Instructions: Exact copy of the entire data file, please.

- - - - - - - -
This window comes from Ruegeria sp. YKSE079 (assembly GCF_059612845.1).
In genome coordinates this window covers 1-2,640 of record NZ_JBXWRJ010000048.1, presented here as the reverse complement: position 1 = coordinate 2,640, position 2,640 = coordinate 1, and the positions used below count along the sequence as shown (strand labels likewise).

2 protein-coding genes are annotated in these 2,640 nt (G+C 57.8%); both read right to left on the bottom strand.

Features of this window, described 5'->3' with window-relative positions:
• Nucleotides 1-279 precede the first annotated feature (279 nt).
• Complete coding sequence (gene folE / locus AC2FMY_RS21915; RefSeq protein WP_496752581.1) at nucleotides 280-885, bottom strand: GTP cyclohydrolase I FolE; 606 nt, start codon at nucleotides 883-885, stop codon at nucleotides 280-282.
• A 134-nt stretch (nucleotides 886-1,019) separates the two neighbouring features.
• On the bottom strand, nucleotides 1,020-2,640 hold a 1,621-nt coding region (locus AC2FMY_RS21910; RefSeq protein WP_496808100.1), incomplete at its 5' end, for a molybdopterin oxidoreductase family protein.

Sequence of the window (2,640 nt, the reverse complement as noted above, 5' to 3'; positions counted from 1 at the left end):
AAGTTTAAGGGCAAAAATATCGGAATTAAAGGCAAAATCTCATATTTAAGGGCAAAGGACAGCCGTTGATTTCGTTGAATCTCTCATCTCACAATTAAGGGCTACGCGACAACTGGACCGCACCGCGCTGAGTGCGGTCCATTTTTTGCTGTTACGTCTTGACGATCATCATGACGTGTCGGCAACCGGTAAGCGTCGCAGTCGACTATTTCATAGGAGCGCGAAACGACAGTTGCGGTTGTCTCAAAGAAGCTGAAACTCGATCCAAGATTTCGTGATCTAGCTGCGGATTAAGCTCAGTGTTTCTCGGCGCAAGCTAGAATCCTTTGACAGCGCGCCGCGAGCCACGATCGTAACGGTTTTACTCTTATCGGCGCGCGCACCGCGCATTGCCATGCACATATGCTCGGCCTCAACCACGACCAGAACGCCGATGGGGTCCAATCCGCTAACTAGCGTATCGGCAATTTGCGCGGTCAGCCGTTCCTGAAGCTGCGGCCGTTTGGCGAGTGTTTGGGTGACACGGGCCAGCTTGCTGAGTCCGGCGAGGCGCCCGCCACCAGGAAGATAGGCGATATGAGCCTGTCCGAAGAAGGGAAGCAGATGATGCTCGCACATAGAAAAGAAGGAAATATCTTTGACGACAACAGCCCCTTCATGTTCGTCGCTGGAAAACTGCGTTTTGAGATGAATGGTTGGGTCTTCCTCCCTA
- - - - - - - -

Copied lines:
This window comes from Ruegeria sp. YKSE079 (assembly GCF_059612845.1).
In genome coordinates this window covers 1-2,640 of record NZ_JBXWRJ010000048.1, presented here as the reverse complement: position 1 = coordinate 2,640, position 2,640 = coordinate 1, and the positions used below count along the sequence as shown (strand labels likewise).

2 protein-coding genes are annotated in these 2,640 nt (G+C 57.8%); both read right to left on the bottom strand.

Features of this window, described 5'->3' with window-relative positions:
• Nucleotides 1-279 precede the first annotated feature (279 nt).
• Complete coding sequence (gene folE / locus AC2FMY_RS21915; RefSeq protein WP_496752581.1) at nucleotides 280-885, bottom strand: GTP cyclohydrolase I FolE; 606 nt, start codon at nucleotides 883-885, stop codon at nucleotides 280-282.
• A 134-nt stretch (nucleotides 886-1,019) separates the two neighbouring features.
• On the bottom strand, nucleotides 1,020-2,640 hold a 1,621-nt coding region (locus AC2FMY_RS21910; RefSeq protein WP_496808100.1), incomplete at its 5' end, for a molybdopterin oxidoreductase family protein.

Sequence of the window (2,640 nt, the reverse complement as noted above, 5' to 3'; positions counted from 1 at the left end):
AAGTTTAAGGGCAAAAATATCGGAATTAAAGGCAAAATCTCATATTTAAGGGCAAAGGACAGCCGTTGATTTCGTTGAATCTCTCATCTCACAATTAAGGGCTACGCGACAACTGGACCGCACCGCGCTGAGTGCGGTCCATTTTTTGCTGTTACGTCTTGACGATCATCATGACGTGTCGGCAACCGGTAAGCGTCGCAGTCGACTATTTCATAGGAGCGCGAAACGACAGTTGCGGTTGTCTCAAAGAAGCTGAAACTCGATCCAAGATTTCGTGATCTAGCTGCGGATTAAGCTCAGTGTTTCTCGGCGCAAGCTAGAATCCTTTGACAGCGCGCCGCGAGCCACGATCGTAACGGTTTTACTCTTATCGGCGCGCGCACCGCGCATTGCCATGCACATATGCTCGGCCTCAACCACGACCAGAACGCCGATGGGGTCCAATCCGCTAACTAGCGTATCGGCAATTTGCGCGGTCAGCCGTTCCTGAAGCTGCGGCCGTTTGGCGAGTGTTTGGGTGACACGGGCCAGCTTGCTGAGTCCGGCGAGGCGCCCGCCACCAGGAAGATAGGCGATATGAGCCTGTCCGAAGAAGGGAAGCAGATGATGCTCGCACATAGAAAAGAAGGAAATATCTTTGACGACAACAGCCCCTTCATGTTCGTCGCTGGAAAACTGCGTTTTGAGATGAATGGTTGGGTCTTCCTCCCTA